I am a convert to Orthodoxy, and Holy Trinity has made my spiritual life so much richer. I love the beauty of its services. In addition, it is a kind, caring and welcoming community that provides a wonderful instructional environment which has helped answer a lot of questions. I am blessed that this is where God has led me on my journey.
I became Orthodox, because it feels like heaven when we are at church. I love being orthodox because we aren’t expected to know everything all at once, we have time and space to learn about God in a very personal way. There is always room for growth and knowledge.
We have been on a spiritual journey taking us many years and many places seeking the Church of the early centuries. It is with great joy that we can say and sing, “We have found the true light” shining brightly at Holy Trinity. It is good to finally be “home”.
I grew up an active Methodist in Kansas City, Missouri. However, in college, through reading and travel, I discovered a religious void. When a friend introduced me to Holy Trinity Orthodox Church, I found truth in answers to questions I had not yet even realized. Suddenly saints and sacraments made sense to me. Truly, the Holy Spirit guided me to a loving spiritual family.
In our late 60’s and having been Orthodox 25 yrs., My wife and I have found Holy Trinity Parish ever faithful in providing opportunities for our spiritual guidance & continued growth as Orthodox Christians.
I was born and raised in Orthodoxy in Olyphant, Pennsylvania.In 1956 I joined the Air Force and was stationed in South Dakota for four years. There was not an Orthodox Church within 300 miles. I then attended Catholic and various Protestant Services. Every Pascha I went home to receive my annual Sacraments of Confession and Holy Communion. A recall in 1961 took me out of Penn State and brought me out to Missouri. I joined the “Russian Church on the hill”, in Kansas City, Kansas and have been a member of Holy Trinity for over 50 years. Whether you leave home for College, a job or the Military, once you are an Orthodox Christian you will most likely always return to Orthodoxy. Your “Soul” tells you that you have found the true faith.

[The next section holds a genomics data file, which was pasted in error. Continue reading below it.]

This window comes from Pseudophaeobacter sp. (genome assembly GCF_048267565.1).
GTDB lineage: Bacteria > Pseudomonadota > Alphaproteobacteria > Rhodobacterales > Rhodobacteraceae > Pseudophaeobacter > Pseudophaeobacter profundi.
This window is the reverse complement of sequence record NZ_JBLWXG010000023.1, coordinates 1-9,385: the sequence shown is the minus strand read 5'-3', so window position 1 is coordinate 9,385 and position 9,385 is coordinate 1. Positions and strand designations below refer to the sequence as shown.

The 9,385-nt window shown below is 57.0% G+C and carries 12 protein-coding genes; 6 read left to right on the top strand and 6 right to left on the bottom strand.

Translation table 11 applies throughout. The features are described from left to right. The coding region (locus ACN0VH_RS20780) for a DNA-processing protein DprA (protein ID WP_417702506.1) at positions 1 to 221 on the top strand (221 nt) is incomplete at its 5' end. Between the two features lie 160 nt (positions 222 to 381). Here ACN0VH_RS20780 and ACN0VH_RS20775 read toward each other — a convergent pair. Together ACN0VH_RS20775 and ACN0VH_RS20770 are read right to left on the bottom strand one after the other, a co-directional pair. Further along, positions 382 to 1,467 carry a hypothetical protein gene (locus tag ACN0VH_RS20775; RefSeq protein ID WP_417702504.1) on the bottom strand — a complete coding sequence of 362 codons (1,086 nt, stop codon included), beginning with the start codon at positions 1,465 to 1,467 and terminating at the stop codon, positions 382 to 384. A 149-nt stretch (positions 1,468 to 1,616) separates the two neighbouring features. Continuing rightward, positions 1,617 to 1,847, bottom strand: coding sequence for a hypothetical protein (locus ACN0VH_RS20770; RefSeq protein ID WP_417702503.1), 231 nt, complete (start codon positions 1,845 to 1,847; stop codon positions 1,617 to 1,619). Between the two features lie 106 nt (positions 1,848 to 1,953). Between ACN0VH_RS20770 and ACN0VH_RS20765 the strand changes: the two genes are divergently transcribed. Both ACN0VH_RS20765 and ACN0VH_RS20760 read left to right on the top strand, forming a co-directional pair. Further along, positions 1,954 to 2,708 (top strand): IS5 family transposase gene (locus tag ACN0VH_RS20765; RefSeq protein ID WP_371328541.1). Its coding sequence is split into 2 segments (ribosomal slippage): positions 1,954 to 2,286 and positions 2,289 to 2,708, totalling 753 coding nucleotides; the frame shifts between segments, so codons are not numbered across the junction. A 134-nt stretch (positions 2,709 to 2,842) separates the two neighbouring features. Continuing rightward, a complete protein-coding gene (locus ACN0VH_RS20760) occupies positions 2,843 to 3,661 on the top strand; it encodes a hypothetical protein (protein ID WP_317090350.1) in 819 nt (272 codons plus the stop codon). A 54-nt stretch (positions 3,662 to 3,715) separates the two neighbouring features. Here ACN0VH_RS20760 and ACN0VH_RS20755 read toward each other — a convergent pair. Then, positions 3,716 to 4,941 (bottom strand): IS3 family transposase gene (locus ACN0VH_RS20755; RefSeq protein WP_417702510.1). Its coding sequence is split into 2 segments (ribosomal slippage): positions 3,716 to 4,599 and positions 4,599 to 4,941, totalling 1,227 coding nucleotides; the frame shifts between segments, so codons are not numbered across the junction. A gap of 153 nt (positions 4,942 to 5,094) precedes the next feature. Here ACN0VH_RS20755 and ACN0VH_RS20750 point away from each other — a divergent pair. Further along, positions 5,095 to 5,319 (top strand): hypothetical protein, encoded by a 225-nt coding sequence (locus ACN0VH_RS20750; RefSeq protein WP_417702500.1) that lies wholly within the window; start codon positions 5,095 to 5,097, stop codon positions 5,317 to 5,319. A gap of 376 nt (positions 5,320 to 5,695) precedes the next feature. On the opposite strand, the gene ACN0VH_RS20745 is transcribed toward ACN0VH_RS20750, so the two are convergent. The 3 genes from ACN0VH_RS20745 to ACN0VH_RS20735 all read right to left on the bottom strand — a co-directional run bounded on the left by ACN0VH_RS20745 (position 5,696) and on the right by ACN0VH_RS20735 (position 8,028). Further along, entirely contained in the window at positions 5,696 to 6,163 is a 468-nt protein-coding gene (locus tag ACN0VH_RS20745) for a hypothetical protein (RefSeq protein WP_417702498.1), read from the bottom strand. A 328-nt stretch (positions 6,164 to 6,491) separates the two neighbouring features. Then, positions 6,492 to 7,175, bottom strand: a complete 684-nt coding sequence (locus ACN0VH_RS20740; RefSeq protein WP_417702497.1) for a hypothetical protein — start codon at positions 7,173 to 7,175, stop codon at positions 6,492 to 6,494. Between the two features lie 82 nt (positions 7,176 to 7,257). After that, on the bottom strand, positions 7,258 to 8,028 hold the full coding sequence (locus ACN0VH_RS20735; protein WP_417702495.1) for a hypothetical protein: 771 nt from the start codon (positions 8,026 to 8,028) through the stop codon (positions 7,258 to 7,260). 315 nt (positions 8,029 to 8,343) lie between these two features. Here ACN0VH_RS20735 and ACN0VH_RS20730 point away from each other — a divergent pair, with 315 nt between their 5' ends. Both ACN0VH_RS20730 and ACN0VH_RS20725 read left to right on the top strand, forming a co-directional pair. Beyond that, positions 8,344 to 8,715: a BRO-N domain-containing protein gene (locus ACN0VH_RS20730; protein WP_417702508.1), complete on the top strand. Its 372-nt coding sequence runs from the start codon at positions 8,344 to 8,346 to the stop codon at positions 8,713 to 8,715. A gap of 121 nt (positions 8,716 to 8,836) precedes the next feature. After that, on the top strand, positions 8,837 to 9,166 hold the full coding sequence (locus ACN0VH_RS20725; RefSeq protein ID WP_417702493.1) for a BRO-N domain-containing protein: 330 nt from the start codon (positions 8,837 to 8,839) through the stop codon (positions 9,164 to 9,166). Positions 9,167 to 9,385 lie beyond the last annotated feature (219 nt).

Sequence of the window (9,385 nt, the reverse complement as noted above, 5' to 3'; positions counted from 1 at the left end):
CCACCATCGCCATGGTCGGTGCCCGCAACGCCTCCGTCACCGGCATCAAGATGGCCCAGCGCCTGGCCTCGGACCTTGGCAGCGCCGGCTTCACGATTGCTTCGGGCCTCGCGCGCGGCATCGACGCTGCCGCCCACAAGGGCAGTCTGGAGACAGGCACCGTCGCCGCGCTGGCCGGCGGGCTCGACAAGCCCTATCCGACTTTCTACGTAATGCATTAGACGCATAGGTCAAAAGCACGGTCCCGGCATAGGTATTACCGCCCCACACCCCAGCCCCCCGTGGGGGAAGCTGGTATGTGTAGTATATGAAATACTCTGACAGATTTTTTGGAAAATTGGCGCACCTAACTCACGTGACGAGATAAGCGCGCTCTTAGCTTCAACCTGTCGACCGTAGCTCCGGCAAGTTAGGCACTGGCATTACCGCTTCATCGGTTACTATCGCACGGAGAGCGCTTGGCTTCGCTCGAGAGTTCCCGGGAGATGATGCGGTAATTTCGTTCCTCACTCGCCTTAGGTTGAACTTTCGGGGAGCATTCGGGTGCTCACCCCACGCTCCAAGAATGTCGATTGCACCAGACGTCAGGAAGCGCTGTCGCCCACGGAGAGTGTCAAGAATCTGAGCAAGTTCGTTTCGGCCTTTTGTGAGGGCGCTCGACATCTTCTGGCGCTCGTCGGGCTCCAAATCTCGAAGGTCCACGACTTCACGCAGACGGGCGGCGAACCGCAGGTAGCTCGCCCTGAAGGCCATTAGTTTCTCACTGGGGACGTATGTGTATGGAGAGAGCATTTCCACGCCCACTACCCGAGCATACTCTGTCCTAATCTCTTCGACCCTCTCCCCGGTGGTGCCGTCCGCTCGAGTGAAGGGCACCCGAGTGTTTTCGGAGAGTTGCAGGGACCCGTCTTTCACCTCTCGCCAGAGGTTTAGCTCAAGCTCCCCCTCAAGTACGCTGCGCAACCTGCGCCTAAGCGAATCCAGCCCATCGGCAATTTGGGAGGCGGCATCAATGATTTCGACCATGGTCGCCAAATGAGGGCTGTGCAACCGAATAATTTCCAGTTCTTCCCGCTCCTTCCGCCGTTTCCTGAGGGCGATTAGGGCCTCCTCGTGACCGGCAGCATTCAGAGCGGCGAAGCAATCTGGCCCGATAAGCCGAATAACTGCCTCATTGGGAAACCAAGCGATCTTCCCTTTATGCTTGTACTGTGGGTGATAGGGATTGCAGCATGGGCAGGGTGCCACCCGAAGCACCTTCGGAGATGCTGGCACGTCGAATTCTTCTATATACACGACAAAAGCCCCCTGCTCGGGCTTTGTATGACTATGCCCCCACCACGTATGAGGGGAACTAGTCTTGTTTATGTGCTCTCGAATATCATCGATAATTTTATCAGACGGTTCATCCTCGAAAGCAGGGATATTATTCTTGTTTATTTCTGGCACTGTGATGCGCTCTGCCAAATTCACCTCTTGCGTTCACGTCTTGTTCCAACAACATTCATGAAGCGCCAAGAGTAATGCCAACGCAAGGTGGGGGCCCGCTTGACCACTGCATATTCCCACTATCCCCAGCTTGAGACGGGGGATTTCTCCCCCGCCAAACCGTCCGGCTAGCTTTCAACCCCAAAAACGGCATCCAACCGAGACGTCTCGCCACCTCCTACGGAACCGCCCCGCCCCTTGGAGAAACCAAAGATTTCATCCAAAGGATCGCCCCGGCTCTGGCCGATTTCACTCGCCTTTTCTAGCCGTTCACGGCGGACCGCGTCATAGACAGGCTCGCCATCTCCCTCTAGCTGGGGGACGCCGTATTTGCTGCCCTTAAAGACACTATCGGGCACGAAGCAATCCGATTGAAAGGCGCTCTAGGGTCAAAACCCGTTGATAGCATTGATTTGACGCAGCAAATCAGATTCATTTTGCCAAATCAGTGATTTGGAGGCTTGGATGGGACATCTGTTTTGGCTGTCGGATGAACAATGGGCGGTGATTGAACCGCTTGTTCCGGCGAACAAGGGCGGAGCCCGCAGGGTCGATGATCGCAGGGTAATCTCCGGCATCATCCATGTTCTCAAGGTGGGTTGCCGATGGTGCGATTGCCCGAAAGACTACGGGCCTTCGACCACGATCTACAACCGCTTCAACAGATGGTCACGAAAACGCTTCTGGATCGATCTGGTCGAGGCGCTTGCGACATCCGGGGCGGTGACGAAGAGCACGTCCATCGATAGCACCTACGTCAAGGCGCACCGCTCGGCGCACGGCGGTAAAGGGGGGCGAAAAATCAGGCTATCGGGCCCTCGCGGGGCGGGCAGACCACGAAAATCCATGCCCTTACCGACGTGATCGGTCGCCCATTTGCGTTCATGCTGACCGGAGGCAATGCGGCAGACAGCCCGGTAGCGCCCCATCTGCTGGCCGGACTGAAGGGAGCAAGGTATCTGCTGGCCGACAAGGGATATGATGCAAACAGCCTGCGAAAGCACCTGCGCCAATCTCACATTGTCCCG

I love the people and the Clergy at Holy Trinity. Most of all; I love the fact Holy Trinity is one of the Orthodox Churches in the Kansas City area truly living “The Great Commission”; spreading the Word of God in English. I feel at Holy Trinity that I am part of a Great Awakening in America to the True Church.
The reason I am at Holy Trinity? First of all, to worship my God. Second of all, I enjoy the liturgy, singing, and the parish family members. Third of all, I look forward to coming to church. God Bless You.